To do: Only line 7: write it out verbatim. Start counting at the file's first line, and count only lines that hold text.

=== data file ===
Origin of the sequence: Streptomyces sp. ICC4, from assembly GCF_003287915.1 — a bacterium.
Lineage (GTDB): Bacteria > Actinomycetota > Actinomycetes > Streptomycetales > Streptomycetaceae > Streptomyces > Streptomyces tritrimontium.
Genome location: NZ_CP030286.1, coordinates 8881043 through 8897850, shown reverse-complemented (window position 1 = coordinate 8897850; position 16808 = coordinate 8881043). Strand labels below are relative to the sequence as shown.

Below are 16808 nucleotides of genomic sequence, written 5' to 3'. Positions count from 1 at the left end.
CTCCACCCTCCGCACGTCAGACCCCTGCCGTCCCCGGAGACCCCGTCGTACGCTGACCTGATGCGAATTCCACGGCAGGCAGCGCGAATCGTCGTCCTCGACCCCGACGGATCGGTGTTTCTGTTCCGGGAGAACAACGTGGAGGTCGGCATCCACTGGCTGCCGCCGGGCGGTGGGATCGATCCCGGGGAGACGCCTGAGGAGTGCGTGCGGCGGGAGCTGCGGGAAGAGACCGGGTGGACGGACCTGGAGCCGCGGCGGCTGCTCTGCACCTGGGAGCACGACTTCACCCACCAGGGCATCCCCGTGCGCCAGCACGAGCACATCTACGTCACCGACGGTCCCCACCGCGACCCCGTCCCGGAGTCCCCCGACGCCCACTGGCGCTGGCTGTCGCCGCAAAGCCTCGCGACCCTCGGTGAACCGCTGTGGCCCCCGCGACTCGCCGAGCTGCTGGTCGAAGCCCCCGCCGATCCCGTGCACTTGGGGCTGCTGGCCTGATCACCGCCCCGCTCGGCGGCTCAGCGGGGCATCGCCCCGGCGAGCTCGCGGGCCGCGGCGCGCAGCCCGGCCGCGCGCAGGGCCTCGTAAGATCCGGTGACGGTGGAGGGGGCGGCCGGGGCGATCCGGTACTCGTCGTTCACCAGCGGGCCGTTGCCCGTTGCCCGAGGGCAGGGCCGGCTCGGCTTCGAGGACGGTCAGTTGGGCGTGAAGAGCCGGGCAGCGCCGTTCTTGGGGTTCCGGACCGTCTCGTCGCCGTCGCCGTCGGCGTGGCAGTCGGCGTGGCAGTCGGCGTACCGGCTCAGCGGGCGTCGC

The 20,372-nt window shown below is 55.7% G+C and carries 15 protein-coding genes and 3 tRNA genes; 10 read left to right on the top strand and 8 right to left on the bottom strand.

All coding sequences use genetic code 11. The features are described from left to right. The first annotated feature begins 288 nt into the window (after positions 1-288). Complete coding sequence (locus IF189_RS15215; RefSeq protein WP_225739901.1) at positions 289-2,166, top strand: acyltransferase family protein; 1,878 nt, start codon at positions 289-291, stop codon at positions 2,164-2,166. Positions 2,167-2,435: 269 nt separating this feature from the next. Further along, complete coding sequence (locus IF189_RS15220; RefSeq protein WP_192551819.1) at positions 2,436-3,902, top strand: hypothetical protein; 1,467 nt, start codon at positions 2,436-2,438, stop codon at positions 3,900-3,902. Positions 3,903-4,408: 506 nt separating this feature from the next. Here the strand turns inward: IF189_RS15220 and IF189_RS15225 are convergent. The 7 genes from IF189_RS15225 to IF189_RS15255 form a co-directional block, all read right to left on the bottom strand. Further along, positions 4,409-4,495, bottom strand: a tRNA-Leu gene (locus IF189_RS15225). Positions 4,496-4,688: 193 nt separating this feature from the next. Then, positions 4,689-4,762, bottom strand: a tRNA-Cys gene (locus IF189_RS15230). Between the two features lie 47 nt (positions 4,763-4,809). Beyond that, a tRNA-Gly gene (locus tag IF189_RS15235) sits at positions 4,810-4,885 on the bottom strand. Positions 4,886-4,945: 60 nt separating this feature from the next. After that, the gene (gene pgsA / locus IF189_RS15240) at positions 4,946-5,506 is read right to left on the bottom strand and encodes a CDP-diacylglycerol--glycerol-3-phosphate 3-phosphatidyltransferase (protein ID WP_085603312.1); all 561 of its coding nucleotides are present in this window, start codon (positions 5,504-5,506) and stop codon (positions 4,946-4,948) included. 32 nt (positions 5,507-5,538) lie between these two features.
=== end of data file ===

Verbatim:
All coding sequences use genetic code 11. The features are described from left to right. The first annotated feature begins 288 nt into the window (after positions 1-288). Complete coding sequence (locus IF189_RS15215; RefSeq protein WP_225739901.1) at positions 289-2,166, top strand: acyltransferase family protein; 1,878 nt, start codon at positions 289-291, stop codon at positions 2,164-2,166. Positions 2,167-2,435: 269 nt separating this feature from the next. Further along, complete coding sequence (locus IF189_RS15220; RefSeq protein WP_192551819.1) at positions 2,436-3,902, top strand: hypothetical protein; 1,467 nt, start codon at positions 2,436-2,438, stop codon at positions 3,900-3,902. Positions 3,903-4,408: 506 nt separating this feature from the next. Here the strand turns inward: IF189_RS15220 and IF189_RS15225 are convergent. The 7 genes from IF189_RS15225 to IF189_RS15255 form a co-directional block, all read right to left on the bottom strand. Further along, positions 4,409-4,495, bottom strand: a tRNA-Leu gene (locus IF189_RS15225). Positions 4,496-4,688: 193 nt separating this feature from the next. Then, positions 4,689-4,762, bottom strand: a tRNA-Cys gene (locus IF189_RS15230). Between the two features lie 47 nt (positions 4,763-4,809). Beyond that, a tRNA-Gly gene (locus tag IF189_RS15235) sits at positions 4,810-4,885 on the bottom strand. Positions 4,886-4,945: 60 nt separating this feature from the next. After that, the gene (gene pgsA / locus IF189_RS15240) at positions 4,946-5,506 is read right to left on the bottom strand and encodes a CDP-diacylglycerol--glycerol-3-phosphate 3-phosphatidyltransferase (protein ID WP_085603312.1); all 561 of its coding nucleotides are present in this window, start codon (positions 5,504-5,506) and stop codon (positions 4,946-4,948) included. 32 nt (positions 5,507-5,538) lie between these two features.